Nats Look to Overcome System Failures

By Barry Svrluga
Washington Post Sports Writer
Sunday, March 26, 2006

VIERA, Fla., March 25 -- The days when the Montreal Expos' farm system cranked out major leaguers -- from Tim Raines to Tim Wallach, from Javier Vazquez to Vladimir Guerrero -- were long gone by the time the franchise moved to Washington and became the Nationals. Talent was thin. Stars were few. Hope was, it seemed, lost.

"Our player development department needs a complete overhaul," General Manager Jim Bowden said. "It was in complete disarray."

This winter, the Nationals made a concerted effort to restore order, fundamentally changing the way their entire system runs. It starts with Bob Boone, the former major league catcher and manager who Bowden put in charge of the process. But Boone's new position is just one step in a complex process that, the Nationals say, will eventually turn around one of the worst farm systems in baseball.

Baseball America annually ranks each minor league system, and when Major League Baseball took over the Montreal Expos in 2002, the franchise -- which for years was one of the best talent-producing clubs -- placed 16th. But then came a now-infamous purge, when it appeared the team would be eliminated altogether, and the organization traded away prospects such as Grady Sizemore, Jason Bay and Cliff Lee, all standout major leaguers now. The club fell to 29th in 2003, dead last in 2004, 26th in 2005.

"Jim said, 'Make it better,' " Boone said. "That's the directive: 'Make it better' and 'I don't want to be 29th.' "

Last year, the drafting of third baseman Ryan Zimmerman provided a boost to the organization, but Zimmerman won't help the system. He's in the majors already. Bowden believes truly restocking the system is a four- or five-year process, one that will be helped by having four of the first 70 picks in this June's draft.

Still, when Boone took over -- essentially replacing Adam Wogan, who was fired last fall -- he thought there were some steps he could take to immediately improve the system. Bowden put Andy Dunn, who ran RFK Stadium in Washington last year, in charge of administration of the farm system, leaving the baseball to Boone. And Boone began to bring the scouting and player development departments closer together.

"Historically, it's always been scouts sign guys, and then they look at the players in the minors, and they say, 'What has development done to my player?' " Boone said. "And development guys look at scouts and say, 'Who signed this guy?' "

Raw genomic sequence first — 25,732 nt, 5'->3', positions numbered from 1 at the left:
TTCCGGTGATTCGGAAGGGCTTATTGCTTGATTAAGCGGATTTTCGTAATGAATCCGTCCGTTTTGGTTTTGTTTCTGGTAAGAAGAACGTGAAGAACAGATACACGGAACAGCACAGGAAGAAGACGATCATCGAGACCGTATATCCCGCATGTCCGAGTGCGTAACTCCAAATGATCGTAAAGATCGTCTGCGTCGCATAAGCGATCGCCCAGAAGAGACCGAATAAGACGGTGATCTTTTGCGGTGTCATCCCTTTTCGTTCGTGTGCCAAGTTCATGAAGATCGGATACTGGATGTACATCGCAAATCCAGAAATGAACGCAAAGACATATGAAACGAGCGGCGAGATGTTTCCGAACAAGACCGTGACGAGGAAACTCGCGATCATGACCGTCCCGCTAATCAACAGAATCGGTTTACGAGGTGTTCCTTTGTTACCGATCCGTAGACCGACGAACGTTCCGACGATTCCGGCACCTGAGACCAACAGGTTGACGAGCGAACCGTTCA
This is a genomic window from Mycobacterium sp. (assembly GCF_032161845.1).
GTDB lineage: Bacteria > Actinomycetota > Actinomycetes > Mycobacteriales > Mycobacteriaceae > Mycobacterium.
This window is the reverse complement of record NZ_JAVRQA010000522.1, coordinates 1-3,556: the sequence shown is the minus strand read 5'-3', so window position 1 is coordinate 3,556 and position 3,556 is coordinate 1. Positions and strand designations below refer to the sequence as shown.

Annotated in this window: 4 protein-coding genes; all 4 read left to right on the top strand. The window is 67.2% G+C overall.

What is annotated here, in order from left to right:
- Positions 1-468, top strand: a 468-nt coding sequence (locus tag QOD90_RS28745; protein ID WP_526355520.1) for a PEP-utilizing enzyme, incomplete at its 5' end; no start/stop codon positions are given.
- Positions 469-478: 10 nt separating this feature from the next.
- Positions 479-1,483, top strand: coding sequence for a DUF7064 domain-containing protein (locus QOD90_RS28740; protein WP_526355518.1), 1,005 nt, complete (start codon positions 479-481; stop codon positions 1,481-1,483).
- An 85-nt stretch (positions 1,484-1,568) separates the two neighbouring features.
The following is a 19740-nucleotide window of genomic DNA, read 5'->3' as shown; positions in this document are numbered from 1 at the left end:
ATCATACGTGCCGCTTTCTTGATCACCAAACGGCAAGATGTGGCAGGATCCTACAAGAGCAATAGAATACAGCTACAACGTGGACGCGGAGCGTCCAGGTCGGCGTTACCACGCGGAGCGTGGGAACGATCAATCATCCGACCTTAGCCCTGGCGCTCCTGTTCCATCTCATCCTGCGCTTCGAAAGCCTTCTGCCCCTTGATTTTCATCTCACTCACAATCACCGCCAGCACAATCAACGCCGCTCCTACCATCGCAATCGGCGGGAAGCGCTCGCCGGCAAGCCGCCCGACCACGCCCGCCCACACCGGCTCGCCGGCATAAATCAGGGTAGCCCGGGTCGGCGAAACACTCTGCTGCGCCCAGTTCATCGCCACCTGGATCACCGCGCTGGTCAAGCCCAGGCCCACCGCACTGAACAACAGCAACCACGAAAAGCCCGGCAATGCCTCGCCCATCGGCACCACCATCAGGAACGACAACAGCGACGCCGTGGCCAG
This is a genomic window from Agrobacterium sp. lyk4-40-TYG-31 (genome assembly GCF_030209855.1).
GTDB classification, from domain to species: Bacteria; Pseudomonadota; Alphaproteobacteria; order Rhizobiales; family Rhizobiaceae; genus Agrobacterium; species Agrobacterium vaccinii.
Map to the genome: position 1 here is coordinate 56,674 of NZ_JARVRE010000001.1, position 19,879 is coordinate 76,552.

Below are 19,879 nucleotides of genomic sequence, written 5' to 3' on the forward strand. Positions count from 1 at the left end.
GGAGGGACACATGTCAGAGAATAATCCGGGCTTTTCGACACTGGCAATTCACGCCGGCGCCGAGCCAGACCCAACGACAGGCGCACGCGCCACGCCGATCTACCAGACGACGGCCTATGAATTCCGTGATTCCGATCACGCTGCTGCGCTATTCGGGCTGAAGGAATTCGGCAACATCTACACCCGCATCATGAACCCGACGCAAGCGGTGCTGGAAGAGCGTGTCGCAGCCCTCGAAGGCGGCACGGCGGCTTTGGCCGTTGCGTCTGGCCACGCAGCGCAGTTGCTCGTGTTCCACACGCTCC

So Boone worked on building a relationship with Dana Brown, the scouting director. "We know what the guys look like when we scout them, and we know what their strengths and weaknesses are," Brown said. "It's good for us to be able to follow the guy to give some input if they get away from the things that led us to draft them in the first place."

With Step One put into place, Boone went to work on what he figured was the logical next move. "I can't improve the players," he said. "But I thought we could improve the teachers."

So the Nationals began reshuffling their minor league coaching staffs. Of the 15 positions for the five teams, only five men remain in the same spot as a year ago. The club made what it believes is a key hire in Scott Little, a respected developer from the Los Angeles Dodgers organization, to serve as the field coordinator, the man who makes sure everything -- from cutoff plays to philosophies on bunting -- is run the same from rookie ball to Class AAA. They named Spin Williams, who was the Pittsburgh Pirates' pitching coach for the previous five years, as a roving advisor. And they hired three former major leaguers -- Dante Bichette, Darnell Coles and Keith Moreland -- essentially as consultants who will travel the minors and work with hitters.

"I'm excited about it, but a little nervous at the same time," Boone said. "You don't want different guys telling people different things. But the other thing we know: Not everybody can fix everybody. I think this'll be a great approach."

The result, Bowden believes, is a development staff that is a "night-and-day" difference from last year. And the players say they feel more part of the organization as a whole.

"Andy Dunn and Scott Little, they're always visible, always around," said Kory Casto, an infielder who was the Nationals' minor league player of the year in 2005. "In the past, the major and minor league sides seemed kind of separate. It just seems like there's more of a connection to the major league team now."

In the offseason, the Nationals signed 43 minor league free agents, guys who may or may not be prospects but will impact the system nonetheless. Boone felt that, too frequently, players entered the system and just moved up year to year, regardless of performance. He wants that to stop.

"We want to tell them, 'Look, you're not going to the next level until you command this level,' " Boone said. "It's like taking psychology 301 before taking psych 1, 2 and 3."

Bowden is preaching patience, and this June's draft could be another big step. But Boone knows, with a new owner for the Nationals likely to be named early in the season, the new approach must show results.

"At some point," Boone said, "the ultimate guy above is going to say, 'Where is it?' It has to produce."

© 2006 The Washington Post Company